“I am very angry with the government. They should have done better,” said Narong, a worker at a Bangkok bar who refused to give his last name for fear of getting into trouble.
Middle East and Africa
At the height of the pandemic last year, the United Arab Emirates closed its borders and closed airports to travelers. The capital, Abu Dhabi, still has strict measures, including mandatory quarantines, even for fully vaccinated residents returning from some countries. But the UAE’s largest city, Dubai, has opened its doors to travelers since last July with some restrictions beyond a negative Covid-19 test.
Dubai – home to the world’s busiest airport for international travel – is wooing visitors fleeing lockdowns in Europe with open beaches, bars, hotel pools, restaurants, cinemas, theme parks and more. spas. Social distancing and mask warrants are in place.
Meanwhile, the largest Gulf country, Saudi Arabia, is not allowing tourists to enter the country. Saudi citizens, who have largely been banned from travel since March 2020, are allowed to travel abroad from this month if they have been vaccinated or have recently recovered from the virus.
Egypt is trying to attract more foreign tourists even as it faces a new wave of infections. It exempted beaches, cafes and restaurants linked to tourist hotels from new restrictions, such as an earlier curfew and the closure of beaches and public parks during the Eid holidays. It has even reduced the cost of tourist visas, although it still requires a negative Covid-19 test before entering the country.
Latin America and the Caribbean
Visitors to the tourism-dependent Caribbean fell by two-thirds last year to levels not seen since the 1980s. Bermuda was among the hardest hit, with an 84% drop.
A handful of islands, including Bonaire, Martinique and Montserrat, still ban travel from most countries. Elsewhere, tourists are coming back under requirements that include electronic surveillance. Some islands, including Saint Vincent and the Grenadines, have created “seaside resorts” to take tourists. Cruise lines plan to move ships from the United States to Caribbean ports this summer.
The U.S. Virgin Islands have been the region’s success story this year, with arrivals falling modestly 27% from January to March – largely due to Americans being banned from other locations and able to visit U.S. territory without passport if they avoid passing through another country on the way.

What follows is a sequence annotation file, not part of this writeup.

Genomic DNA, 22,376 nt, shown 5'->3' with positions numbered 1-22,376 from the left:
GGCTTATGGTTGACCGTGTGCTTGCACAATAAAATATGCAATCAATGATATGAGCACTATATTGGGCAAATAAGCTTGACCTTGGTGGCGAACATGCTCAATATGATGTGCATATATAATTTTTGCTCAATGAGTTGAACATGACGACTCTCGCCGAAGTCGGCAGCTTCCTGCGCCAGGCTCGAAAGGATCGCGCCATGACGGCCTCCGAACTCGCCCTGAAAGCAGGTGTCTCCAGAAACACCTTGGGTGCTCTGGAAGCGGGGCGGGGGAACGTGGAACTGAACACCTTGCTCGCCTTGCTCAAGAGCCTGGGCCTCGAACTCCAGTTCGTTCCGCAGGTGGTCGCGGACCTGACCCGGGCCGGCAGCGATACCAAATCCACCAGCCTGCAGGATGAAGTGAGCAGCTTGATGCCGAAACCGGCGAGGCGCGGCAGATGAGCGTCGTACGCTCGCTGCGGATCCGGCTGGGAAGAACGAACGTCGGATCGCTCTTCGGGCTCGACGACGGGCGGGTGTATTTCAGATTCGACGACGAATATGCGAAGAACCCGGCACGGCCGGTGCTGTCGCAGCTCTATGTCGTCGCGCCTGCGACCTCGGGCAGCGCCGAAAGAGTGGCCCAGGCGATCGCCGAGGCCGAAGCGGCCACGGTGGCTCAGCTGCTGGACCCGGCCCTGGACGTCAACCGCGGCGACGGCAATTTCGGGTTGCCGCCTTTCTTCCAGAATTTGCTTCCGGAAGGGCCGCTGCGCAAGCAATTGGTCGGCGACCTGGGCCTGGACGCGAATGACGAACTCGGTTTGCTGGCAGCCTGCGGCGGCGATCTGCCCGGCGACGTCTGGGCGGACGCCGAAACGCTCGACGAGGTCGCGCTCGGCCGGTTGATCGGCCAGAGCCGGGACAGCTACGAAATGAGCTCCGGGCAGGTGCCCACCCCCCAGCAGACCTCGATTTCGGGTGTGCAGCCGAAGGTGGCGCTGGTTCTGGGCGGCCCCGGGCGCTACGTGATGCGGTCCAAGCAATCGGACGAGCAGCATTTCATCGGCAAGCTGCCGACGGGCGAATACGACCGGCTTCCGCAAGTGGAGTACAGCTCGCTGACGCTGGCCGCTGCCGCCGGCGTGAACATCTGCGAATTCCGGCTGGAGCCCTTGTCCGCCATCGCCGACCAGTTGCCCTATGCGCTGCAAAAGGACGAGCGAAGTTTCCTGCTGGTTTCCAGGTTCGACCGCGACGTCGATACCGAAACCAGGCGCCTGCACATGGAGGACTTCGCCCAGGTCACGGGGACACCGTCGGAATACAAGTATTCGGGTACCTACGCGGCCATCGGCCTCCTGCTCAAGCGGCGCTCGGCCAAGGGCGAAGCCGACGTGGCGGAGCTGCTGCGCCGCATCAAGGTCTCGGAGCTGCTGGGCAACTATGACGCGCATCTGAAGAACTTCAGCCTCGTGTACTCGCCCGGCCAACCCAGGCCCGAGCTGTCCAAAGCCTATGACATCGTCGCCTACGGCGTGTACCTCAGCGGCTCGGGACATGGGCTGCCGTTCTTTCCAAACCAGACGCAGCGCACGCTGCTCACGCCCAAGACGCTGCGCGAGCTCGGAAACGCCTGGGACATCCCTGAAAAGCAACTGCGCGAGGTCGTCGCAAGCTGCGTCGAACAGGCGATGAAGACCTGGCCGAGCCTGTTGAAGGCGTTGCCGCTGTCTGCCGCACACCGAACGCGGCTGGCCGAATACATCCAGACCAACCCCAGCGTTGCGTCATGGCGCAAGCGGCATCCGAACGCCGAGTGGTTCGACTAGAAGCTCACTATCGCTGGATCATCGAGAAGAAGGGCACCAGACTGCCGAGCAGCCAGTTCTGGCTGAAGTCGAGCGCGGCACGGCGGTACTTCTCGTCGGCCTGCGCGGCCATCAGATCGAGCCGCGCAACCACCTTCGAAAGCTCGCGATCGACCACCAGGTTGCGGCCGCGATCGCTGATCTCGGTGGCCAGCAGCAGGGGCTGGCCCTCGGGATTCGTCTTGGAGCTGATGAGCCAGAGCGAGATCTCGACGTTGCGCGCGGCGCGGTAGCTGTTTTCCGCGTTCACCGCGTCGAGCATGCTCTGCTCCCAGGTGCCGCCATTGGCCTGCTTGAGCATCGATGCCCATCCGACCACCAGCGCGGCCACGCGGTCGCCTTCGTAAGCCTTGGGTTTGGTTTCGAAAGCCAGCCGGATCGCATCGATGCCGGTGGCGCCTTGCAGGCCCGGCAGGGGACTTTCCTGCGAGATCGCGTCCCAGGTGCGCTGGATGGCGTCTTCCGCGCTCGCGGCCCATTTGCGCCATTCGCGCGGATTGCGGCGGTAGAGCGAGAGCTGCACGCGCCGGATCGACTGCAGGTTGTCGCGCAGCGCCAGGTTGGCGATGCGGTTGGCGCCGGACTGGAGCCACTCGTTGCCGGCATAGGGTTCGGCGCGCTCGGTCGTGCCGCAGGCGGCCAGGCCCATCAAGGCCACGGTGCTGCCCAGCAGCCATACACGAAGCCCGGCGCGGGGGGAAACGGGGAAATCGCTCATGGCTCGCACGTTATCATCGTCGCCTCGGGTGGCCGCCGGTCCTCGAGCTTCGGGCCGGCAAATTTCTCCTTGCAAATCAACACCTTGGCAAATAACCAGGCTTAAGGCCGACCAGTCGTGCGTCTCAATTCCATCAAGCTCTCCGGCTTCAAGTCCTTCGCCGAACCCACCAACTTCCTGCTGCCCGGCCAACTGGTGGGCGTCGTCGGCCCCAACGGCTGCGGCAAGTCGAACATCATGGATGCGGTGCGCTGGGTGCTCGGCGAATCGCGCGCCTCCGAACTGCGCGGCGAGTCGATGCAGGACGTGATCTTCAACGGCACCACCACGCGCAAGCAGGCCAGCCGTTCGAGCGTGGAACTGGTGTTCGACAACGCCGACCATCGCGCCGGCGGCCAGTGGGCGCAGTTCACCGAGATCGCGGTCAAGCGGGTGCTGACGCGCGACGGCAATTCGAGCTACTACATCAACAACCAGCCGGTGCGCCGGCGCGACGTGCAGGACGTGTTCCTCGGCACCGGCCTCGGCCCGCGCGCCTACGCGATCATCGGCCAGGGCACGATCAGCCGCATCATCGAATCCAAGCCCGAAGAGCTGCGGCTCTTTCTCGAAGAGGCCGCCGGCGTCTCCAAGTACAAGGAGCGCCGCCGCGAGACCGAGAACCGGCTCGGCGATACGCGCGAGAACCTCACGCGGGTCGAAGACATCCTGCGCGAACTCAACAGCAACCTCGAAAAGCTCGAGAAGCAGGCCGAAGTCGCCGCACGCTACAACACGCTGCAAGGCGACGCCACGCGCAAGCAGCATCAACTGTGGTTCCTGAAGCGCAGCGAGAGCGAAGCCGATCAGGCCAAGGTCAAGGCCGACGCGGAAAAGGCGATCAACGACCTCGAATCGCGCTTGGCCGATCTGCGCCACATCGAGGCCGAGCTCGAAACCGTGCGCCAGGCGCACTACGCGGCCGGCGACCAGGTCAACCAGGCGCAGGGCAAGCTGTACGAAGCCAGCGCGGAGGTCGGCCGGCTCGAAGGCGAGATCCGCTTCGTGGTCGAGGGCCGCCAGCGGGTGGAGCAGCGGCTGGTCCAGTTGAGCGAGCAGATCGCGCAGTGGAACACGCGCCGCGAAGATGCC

Mexico has no flight restrictions, no requirement for visitors to take a test or quarantine on arrival. This has made it possible to maintain a reduced but constant flow of tourists, in particular to seaside destinations.
Mexico’s laid-back approach, however, could create a backlash in the state of Quintana Roo on the Caribbean coast, which includes Cancun and Cozumel and where tourism accounts for 87% of the economy. Infection and hospitalization rates are increasing, and stricter capacity limits have been imposed in public places.
“If nothing is done at this time to reduce public activities, this trend will grow and grow and grow,” the federal government’s leading man on the pandemic, Assistant Secretary of Health, warned this month. , Hugo Lopez-Gatell.
United States and Canada
The United States continues to ban most visitors from Europe, China, India, Brazil and other countries. Incoming international travelers, including US citizens, must pass a Covid-19 test before boarding flights. The State Department discourages foreign travel, labeling most countries around the world high risk.
The border between the United States and Canada remains closed to non-essential travel until June 21.
Domestic air travel in the United States is almost back to 2019 levels, but travel industry groups are increasingly impatient with what they see as too timid a response from the Biden administration to allow more international visitors.
“As we continue to see vaccination rates rise and infection rates decline, it is absolutely essential from an economic perspective to reopen international travel,” said Tori Emerson Barnes, executive vice president of the US Travel Association.
Koenig reported from Dallas and Hadjicostis reported from Ayia Napa. Chalida Ekvitthayavechnukul and Elaine Kurtenbach, PA editors, Bangkok; Aya Batrawy in Dubai; Samy Magdy in Cairo; Derek Gatopoulos in Athens; Dusan Stojanovic in Belgrade; Danica Coto in San Juan, Puerto Rico and Mark Stevenson in Mexico contributed to this report.